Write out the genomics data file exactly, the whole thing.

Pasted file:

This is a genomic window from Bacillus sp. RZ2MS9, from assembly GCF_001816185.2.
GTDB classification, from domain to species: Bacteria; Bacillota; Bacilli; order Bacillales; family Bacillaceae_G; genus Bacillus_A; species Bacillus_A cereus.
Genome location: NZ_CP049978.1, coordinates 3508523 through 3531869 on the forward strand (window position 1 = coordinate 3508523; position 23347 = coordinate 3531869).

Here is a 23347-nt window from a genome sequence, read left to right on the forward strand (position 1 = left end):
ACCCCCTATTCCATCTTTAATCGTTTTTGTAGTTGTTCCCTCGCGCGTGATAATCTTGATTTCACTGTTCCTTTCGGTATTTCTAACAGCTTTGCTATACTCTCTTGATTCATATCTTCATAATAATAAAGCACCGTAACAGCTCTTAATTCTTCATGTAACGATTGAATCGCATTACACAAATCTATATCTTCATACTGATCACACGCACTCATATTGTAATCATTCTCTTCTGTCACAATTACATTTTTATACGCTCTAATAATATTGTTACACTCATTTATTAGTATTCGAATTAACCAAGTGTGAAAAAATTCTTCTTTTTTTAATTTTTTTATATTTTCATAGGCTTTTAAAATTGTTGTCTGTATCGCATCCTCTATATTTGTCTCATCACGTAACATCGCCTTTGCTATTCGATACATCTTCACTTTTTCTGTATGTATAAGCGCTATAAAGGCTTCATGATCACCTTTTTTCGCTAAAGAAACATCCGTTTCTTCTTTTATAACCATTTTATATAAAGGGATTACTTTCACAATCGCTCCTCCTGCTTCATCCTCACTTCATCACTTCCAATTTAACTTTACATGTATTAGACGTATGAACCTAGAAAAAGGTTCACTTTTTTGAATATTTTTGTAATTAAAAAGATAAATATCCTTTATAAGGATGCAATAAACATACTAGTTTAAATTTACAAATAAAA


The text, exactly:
This is a genomic window from Bacillus sp. RZ2MS9, from assembly GCF_001816185.2.
GTDB classification, from domain to species: Bacteria; Bacillota; Bacilli; order Bacillales; family Bacillaceae_G; genus Bacillus_A; species Bacillus_A cereus.
Genome location: NZ_CP049978.1, coordinates 3508523 through 3531869 on the forward strand (window position 1 = coordinate 3508523; position 23347 = coordinate 3531869).

Here is a 23347-nt window from a genome sequence, read left to right on the forward strand (position 1 = left end):
ACCCCCTATTCCATCTTTAATCGTTTTTGTAGTTGTTCCCTCGCGCGTGATAATCTTGATTTCACTGTTCCTTTCGGTATTTCTAACAGCTTTGCTATACTCTCTTGATTCATATCTTCATAATAATAAAGCACCGTAACAGCTCTTAATTCTTCATGTAACGATTGAATCGCATTACACAAATCTATATCTTCATACTGATCACACGCACTCATATTGTAATCATTCTCTTCTGTCACAATTACATTTTTATACGCTCTAATAATATTGTTACACTCATTTATTAGTATTCGAATTAACCAAGTGTGAAAAAATTCTTCTTTTTTTAATTTTTTTATATTTTCATAGGCTTTTAAAATTGTTGTCTGTATCGCATCCTCTATATTTGTCTCATCACGTAACATCGCCTTTGCTATTCGATACATCTTCACTTTTTCTGTATGTATAAGCGCTATAAAGGCTTCATGATCACCTTTTTTCGCTAAAGAAACATCCGTTTCTTCTTTTATAACCATTTTATATAAAGGGATTACTTTCACAATCGCTCCTCCTGCTTCATCCTCACTTCATCACTTCCAATTTAACTTTACATGTATTAGACGTATGAACCTAGAAAAAGGTTCACTTTTTTGAATATTTTTGTAATTAAAAAGATAAATATCCTTTATAAGGATGCAATAAACATACTAGTTTAAATTTACAAATAAAA